Love’s Labor’s Lost
I have a confession to make: I’m not really a Shakespeare fan. Maybe you aren’t either, but I’m a writer. I majored in English, and I teach writing. It’s sacrilege, but I’ve never much cared for him. I often don’t understand his work, and I find his archetypical characters and oft-used techniques boring.
And yet, I still recommend Love’s Labor’s Lost, on stage this and next weekend at the Brewery Arts Center.
Because Shakespeare is so difficult to follow, I appreciate when actors make his language understandable. This BAC version, which was produced and directed by Christopher James, includes (mostly) capable, funny actors who take their characters to heart and make sense of them.
For a comedy, Love’s Labor’s Lost is really too wordy, complex and philosophical, and the plot follows some well-worn Shakespearean paths. It’s really hard to make that funny, and yet this version does. The five-act play opens in Navarre in Spain. The King, played by Joseph Paslov, has asked his three loyal subjects, Berowne, Longaville and Dumaine to take an oath that they will swear off earthly pleasures—sleep, food and women—for a period of three years, in order to focus solely on scholarly pursuits.
Berowne, played by Warren Schader, isn’t sure about this oath business, and he doesn’t hesitate to point out that it’s unfair. But when pressed, he signs the oath, insisting that Longaville (Christopher Chen) and Dumaine (Travis Legatzke) will break it before he does. However, the minute they’ve all signed it, as you might guess, four women show up to foil their plan. The princess of France (Lynette Brown) has brought her three friends, Rosaline (Shannon Cord), Maria (Lissa Baker) and Katherine (Kris Wallek) on her errand—to demand repayment on a loan made to the King of Navarre by her father, the King of France. Because of their oath, the men insist that the ladies must stay off their property. But upon glimpsing them, the men fall instantly in love. Thus, each man secretly plots to win the heart of his chosen lady without revealing he has broken his oath.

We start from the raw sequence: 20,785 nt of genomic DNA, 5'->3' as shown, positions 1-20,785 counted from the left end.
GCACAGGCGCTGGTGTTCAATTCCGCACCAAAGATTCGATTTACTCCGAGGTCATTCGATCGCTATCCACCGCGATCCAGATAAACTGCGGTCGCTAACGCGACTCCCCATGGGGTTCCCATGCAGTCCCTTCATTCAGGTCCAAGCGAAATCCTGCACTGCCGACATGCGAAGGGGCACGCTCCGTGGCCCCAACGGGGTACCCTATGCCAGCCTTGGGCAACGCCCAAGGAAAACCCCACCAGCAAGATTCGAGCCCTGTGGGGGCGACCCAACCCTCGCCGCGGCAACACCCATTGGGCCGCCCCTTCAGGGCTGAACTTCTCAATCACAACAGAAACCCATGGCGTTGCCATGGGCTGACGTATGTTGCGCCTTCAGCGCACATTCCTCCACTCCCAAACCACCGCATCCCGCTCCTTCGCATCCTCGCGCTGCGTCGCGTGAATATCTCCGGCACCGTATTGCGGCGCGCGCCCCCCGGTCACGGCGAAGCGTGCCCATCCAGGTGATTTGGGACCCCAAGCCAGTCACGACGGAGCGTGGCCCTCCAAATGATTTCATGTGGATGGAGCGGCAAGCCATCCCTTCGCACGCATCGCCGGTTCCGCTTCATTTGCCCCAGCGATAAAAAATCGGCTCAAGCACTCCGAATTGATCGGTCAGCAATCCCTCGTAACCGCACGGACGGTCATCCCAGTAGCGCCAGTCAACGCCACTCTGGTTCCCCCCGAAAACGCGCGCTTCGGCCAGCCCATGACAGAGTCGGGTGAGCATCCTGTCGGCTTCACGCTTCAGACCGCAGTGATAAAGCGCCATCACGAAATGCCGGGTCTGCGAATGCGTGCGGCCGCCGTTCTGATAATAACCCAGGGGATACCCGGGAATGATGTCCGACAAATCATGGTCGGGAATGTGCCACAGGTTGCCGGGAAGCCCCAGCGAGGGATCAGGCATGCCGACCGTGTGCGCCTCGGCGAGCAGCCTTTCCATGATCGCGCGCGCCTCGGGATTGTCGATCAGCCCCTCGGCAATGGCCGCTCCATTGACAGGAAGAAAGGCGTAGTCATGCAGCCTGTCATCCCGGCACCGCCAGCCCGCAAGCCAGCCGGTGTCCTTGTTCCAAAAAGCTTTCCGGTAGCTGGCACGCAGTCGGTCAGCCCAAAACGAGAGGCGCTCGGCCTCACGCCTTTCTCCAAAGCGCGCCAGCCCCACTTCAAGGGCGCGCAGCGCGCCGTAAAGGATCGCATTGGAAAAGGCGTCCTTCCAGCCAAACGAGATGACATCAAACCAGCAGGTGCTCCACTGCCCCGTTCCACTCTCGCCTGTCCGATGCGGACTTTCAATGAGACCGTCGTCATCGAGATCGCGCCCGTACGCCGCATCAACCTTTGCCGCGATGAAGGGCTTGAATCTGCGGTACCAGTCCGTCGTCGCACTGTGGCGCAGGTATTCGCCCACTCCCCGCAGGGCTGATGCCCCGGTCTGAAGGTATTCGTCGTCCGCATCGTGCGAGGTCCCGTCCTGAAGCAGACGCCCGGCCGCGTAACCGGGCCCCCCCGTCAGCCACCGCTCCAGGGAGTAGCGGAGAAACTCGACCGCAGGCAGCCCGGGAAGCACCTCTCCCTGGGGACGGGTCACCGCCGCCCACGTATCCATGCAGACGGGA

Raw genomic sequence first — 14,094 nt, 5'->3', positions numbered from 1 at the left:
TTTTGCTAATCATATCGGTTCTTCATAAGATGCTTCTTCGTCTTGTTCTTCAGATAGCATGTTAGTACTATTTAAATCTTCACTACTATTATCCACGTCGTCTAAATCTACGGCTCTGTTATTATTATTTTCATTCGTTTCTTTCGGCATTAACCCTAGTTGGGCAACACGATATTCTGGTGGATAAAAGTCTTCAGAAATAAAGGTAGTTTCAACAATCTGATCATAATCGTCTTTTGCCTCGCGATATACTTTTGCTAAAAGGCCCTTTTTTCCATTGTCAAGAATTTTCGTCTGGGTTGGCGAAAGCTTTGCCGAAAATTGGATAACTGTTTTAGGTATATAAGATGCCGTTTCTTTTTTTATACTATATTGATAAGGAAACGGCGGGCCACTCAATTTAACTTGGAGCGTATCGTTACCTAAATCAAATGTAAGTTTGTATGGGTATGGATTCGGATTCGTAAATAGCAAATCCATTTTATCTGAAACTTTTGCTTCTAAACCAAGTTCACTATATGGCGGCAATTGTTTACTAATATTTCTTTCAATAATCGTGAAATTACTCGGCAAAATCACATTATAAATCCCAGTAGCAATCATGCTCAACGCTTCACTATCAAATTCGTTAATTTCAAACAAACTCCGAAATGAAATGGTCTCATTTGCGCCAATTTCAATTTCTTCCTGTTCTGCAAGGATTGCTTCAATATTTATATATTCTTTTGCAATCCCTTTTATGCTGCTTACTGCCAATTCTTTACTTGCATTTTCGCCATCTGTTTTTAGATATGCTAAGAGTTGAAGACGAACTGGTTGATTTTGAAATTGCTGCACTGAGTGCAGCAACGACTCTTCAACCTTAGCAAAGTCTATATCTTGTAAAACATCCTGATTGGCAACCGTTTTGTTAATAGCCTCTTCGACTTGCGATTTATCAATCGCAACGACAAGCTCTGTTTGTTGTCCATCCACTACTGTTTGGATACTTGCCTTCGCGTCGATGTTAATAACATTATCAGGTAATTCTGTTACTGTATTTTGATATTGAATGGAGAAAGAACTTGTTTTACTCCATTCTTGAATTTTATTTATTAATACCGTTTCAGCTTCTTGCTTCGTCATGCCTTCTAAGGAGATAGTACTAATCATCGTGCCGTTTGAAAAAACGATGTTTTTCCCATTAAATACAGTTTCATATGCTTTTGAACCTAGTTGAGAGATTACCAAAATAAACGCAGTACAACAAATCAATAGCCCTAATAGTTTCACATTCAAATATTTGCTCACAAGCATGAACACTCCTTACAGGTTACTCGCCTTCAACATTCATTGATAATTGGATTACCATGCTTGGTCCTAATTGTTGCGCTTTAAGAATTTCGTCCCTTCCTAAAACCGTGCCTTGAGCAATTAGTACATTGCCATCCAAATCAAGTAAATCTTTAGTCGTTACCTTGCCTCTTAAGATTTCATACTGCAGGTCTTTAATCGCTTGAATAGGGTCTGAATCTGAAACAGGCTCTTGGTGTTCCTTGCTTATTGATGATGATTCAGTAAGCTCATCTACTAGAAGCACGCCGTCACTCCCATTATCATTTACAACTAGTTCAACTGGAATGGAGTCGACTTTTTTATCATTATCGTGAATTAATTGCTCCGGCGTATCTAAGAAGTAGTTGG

Predictably, a series of misunderstandings and disguises ensues along the path to true love, as does a performance by the stock foolish characters that usually appear in Shakespearean comedies. There’s Don Adriano de Armado, played by Jason Macy, who is what Shakespeare called a “fantastical” Spaniard. There’s Costard the clown (Corey B. Stockton), Armado’s sarcastic page Mote (Thomas Fisk), and the ridiculous constable Dull (Nick Josten). All four add significant comic relief without really furthering the plot. Macy, whose Armado is my favorite character, is hilarious; whether he planned it or not, his accent reminded me of Hank Azaria in The Birdcage, and I mean that as high praise. Kudos also to Josten, who is “Dull” in every sense of the word yet still surprisingly funny.
Schader’s Berowne is also smart, witty and fun to watch, as is Cord, whose Rosaline is Schader’s perfect match.
To be fair, Shakespeare is tough, and yet the majority of the actors in this play do a fine job of making it work. Thanks to them, I not only understood the play easily, but I also laughed a lot.
I may have to rethink my stance on Shakespeare.